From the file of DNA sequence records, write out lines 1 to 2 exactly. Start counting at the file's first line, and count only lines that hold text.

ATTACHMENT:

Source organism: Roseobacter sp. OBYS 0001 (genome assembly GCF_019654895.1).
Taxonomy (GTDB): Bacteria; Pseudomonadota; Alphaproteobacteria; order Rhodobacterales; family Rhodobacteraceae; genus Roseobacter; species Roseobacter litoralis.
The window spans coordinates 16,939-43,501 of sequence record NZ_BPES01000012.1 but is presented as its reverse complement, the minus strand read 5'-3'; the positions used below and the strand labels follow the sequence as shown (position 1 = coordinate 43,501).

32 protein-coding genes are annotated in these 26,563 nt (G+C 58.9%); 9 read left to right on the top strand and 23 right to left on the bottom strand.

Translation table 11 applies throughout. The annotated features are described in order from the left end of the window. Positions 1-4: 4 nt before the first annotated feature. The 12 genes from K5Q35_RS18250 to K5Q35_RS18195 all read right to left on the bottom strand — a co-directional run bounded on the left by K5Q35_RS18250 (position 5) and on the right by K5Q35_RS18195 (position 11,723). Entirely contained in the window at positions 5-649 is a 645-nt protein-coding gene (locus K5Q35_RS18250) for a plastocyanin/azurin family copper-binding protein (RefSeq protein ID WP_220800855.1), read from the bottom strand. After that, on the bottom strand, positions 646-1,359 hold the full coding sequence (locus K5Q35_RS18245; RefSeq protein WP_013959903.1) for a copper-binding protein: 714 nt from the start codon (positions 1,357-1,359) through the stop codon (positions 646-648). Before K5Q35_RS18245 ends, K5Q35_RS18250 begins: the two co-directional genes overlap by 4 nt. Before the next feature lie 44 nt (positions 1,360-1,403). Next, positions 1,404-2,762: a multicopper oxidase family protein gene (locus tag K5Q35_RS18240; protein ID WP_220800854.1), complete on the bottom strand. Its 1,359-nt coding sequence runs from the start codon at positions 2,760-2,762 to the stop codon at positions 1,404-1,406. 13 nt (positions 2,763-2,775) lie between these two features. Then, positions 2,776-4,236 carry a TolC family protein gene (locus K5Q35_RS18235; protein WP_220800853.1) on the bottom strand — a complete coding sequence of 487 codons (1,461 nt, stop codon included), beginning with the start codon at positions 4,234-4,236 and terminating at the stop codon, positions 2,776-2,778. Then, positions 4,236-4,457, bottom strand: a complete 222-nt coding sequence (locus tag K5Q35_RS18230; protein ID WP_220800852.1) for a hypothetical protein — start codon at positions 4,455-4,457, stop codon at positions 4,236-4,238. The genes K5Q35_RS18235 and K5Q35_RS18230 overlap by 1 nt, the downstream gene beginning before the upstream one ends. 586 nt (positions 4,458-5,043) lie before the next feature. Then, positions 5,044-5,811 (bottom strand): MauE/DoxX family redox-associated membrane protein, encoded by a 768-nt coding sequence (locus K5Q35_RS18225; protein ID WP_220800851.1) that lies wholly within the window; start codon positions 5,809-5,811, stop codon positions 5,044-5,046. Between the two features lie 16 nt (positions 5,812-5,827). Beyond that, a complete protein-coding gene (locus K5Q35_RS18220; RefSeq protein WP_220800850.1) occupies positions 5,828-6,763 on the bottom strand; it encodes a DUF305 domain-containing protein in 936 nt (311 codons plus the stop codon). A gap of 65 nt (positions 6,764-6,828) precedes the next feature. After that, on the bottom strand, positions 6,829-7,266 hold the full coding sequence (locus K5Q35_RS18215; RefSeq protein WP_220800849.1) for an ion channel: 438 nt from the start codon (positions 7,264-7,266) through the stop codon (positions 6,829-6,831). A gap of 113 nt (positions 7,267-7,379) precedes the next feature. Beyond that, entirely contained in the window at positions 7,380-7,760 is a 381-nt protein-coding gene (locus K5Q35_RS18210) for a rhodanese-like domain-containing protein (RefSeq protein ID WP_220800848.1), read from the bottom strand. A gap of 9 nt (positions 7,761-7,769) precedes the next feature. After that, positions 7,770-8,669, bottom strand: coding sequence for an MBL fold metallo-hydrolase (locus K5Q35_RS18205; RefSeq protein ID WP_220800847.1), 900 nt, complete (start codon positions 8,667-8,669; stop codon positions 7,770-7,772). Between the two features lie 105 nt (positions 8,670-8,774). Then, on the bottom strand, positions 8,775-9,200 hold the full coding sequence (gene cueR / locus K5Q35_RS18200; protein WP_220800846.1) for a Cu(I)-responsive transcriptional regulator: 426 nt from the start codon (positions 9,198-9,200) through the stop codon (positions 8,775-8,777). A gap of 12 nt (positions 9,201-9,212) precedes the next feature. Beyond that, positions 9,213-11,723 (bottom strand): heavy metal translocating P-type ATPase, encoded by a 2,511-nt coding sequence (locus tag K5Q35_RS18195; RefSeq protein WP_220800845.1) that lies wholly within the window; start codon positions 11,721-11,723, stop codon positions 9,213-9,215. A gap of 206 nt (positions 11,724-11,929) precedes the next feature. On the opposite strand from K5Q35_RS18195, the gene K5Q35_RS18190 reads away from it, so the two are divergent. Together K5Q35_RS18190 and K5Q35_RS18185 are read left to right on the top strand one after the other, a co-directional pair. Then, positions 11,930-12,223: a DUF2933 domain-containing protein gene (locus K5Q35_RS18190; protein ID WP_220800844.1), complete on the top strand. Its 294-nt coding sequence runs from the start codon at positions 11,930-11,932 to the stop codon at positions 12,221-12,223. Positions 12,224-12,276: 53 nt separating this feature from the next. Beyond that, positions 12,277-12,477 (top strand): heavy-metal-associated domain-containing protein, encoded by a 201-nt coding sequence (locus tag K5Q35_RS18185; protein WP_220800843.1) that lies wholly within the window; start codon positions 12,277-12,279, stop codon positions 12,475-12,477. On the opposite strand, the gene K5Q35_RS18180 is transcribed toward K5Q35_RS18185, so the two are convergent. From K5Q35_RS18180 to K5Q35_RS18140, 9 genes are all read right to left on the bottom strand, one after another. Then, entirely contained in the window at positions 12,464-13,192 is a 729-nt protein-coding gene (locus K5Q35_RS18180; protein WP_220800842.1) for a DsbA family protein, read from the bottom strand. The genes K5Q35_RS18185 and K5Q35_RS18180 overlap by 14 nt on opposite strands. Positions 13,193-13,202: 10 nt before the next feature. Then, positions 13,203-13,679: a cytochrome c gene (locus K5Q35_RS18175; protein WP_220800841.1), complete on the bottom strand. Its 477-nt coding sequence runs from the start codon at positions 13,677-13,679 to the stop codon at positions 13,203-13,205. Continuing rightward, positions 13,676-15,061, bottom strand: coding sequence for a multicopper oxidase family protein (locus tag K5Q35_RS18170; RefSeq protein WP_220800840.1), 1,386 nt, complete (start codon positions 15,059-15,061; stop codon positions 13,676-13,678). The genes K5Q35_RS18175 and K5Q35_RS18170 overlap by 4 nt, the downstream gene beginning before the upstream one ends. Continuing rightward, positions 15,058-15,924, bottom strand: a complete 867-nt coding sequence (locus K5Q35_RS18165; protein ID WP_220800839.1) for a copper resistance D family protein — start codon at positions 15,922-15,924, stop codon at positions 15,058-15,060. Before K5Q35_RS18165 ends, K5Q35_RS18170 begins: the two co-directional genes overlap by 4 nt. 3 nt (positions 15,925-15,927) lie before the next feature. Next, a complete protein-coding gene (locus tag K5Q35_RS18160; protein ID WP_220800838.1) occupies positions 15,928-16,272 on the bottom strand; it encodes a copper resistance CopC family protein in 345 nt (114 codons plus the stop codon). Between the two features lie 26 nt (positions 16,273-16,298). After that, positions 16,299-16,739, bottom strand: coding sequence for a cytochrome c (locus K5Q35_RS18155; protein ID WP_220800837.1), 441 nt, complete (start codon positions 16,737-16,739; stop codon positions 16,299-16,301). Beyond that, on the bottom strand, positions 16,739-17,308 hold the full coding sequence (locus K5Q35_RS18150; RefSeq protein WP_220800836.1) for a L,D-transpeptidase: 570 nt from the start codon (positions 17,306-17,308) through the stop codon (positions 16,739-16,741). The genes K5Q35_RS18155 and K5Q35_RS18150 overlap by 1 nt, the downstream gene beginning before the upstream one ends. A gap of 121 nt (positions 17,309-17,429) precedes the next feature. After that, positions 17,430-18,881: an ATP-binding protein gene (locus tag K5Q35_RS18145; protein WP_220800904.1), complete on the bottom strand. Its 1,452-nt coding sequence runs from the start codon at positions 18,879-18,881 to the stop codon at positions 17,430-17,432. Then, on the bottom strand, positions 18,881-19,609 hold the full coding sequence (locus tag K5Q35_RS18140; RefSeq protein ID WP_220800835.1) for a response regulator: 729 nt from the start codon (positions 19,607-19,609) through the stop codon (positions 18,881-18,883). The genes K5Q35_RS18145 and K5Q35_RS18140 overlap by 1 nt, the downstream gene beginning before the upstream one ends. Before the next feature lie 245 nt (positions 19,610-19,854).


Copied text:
Source organism: Roseobacter sp. OBYS 0001 (genome assembly GCF_019654895.1).
Taxonomy (GTDB): Bacteria; Pseudomonadota; Alphaproteobacteria; order Rhodobacterales; family Rhodobacteraceae; genus Roseobacter; species Roseobacter litoralis.